It is impossible to trek in the Indian Himalayas without fully understanding the landscape of the Himalayas. Why? Knowing the landscape allows you to have better orientation and deeper knowledge of the surroundings you are in and this does matter!
Is a clearer understanding of the landscape of the Himalayas going to help you while you are trekking? Not sure, though you might impress your trekking friends by pointing out some amazing geographical features.
On a deeper level, you may also recognize some of the philosophical insights the Buddha spoke of like every single thing is under constant change even what may look like the most static objects such as mountains and glaciers. Furthermore, the Buddha suggested that every single object is bound to in an interwoven relationship with the other. You’ll find he was right! Each landscape feature changes the other constantly. All of them are interconnected and none of them has ‘life’ or justification of its own.
So here is a quick overview of some of the geographical features which determine how the landscape of the Himalayas has been shaped and still is being shaped. We’ll make it as simple as possible…
The landscape of the Himalayas by features:
A cirque is a large area that looks like a semi-circle. It is created where large amounts of ice accumulate for long periods. In the past, it was from this place that the glacier was created and began its’ descent downhill. Usually, there is more than one cirque on each of the Himalayan Mountains. Today, when very few glaciers remain the melting snow fills up this area and we can find some beautiful lakes which are called ‘Tarns’.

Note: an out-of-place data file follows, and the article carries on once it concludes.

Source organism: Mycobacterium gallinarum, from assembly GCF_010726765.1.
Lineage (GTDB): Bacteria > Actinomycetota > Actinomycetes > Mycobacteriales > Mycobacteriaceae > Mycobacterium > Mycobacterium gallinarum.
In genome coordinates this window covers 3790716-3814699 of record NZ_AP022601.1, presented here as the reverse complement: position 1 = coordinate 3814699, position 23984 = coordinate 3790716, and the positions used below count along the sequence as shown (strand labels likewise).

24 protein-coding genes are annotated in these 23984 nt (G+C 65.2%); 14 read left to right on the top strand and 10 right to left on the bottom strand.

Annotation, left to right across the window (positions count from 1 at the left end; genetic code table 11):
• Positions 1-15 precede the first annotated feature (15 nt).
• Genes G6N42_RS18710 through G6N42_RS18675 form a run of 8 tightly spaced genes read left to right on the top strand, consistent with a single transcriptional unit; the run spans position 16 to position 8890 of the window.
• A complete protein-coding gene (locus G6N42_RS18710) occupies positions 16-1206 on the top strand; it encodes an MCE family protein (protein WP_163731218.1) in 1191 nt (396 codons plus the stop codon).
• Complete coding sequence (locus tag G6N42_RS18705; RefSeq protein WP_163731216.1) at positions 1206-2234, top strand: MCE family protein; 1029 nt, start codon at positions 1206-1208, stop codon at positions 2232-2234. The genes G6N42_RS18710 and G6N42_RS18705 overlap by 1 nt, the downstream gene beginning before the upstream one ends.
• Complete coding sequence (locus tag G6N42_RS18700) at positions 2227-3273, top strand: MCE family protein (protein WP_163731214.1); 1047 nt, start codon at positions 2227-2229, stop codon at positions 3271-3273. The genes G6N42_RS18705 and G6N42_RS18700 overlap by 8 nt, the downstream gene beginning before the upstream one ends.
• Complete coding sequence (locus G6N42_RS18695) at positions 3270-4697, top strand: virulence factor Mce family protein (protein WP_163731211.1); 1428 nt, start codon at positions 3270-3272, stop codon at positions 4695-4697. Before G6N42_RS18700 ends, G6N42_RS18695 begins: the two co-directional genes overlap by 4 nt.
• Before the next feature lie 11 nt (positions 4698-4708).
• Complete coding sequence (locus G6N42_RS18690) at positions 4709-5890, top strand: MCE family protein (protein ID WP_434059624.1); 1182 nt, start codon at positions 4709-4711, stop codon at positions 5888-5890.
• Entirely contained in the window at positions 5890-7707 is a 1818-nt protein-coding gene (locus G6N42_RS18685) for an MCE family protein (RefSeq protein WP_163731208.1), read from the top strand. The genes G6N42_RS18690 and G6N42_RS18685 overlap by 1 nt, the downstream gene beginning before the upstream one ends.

Arête is a steep ‘wall’ created when two glaciers slip downhill from both sides of the mountain. It means that both sides of the ridge there is a cirque. Arête, the wall, can be recognized by its steep edges which crawl uphill and downhill like a snake.
The horn is the sharpest peak which is created by 2 (or more) glaciers that slip downhill from a few sides of the mountain. The horn is surrounded by a few cirques where the glaciers once were.
Col is the ridge, the lowest point along the arête.
5. U shaped valley ( Or simply ‘U-valley’)
U Valley is carved when the glacier starts to slip downhill. When the glacier melted we can see its impact on the landscape. A huge flat area resembling a plateau surrounded by the arête walls is the U valley. At the top of the U valley, we will always find the semi-circle cirques.
6. Hanging Valley
A hanging valley is carved by a small tributary glacier that joins with a valley carved out by a much larger glacier (or the main glacier). It is a shallow valley and carved by a small glacier and thus the elevation of this valley floor is ‘hanging’ high above the elevation of the valley floor carved out by the main glacier below. The floor of the hanging valley is relatively flat and thus the contour lines on the topographic map are more widely spaced than those contours representing the sides of the valley. The close spacing of the contour lines at the edge of the hanging valley indicates a steep drop-off, which is where the waterfall is located.
Moraine is any glacially formed accumulation of glacial debris it could be clay, silt, sand, gravel, cobbles, boulders or any other forms of soil and rock. This debris may have been plucked off a valley floor as a glacier advanced downhill during the years. Moraines may be composed of debris ranging in size from silt-sized glacial flour to large boulders.
There are a few types of moraine let’s review two of them:
- Lateral moraines occur on the side of the valley and can even be between two glaciers.
- Terminal moraines occur at the end of the valley.